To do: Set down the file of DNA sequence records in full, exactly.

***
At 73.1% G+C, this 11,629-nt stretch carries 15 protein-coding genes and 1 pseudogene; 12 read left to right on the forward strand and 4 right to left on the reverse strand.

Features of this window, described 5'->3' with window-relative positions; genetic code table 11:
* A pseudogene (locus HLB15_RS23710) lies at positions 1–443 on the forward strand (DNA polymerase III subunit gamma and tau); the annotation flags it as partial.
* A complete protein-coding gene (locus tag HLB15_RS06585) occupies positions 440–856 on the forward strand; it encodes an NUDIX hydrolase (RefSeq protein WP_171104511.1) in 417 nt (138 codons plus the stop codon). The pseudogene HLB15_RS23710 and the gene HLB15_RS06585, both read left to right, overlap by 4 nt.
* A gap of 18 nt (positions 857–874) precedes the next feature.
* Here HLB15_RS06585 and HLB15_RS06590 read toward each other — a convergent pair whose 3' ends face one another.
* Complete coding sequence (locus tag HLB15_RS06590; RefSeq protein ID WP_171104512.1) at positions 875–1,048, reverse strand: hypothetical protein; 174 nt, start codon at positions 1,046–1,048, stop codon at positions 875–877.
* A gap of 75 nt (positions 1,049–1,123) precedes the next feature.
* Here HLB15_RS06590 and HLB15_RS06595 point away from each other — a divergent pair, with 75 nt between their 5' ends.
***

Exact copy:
At 73.1% G+C, this 11,629-nt stretch carries 15 protein-coding genes and 1 pseudogene; 12 read left to right on the forward strand and 4 right to left on the reverse strand.

Features of this window, described 5'->3' with window-relative positions; genetic code table 11:
* A pseudogene (locus HLB15_RS23710) lies at positions 1–443 on the forward strand (DNA polymerase III subunit gamma and tau); the annotation flags it as partial.
* A complete protein-coding gene (locus tag HLB15_RS06585) occupies positions 440–856 on the forward strand; it encodes an NUDIX hydrolase (RefSeq protein WP_171104511.1) in 417 nt (138 codons plus the stop codon). The pseudogene HLB15_RS23710 and the gene HLB15_RS06585, both read left to right, overlap by 4 nt.
* A gap of 18 nt (positions 857–874) precedes the next feature.
* Here HLB15_RS06585 and HLB15_RS06590 read toward each other — a convergent pair whose 3' ends face one another.
* Complete coding sequence (locus tag HLB15_RS06590; RefSeq protein ID WP_171104512.1) at positions 875–1,048, reverse strand: hypothetical protein; 174 nt, start codon at positions 1,046–1,048, stop codon at positions 875–877.
* A gap of 75 nt (positions 1,049–1,123) precedes the next feature.
* Here HLB15_RS06590 and HLB15_RS06595 point away from each other — a divergent pair, with 75 nt between their 5' ends.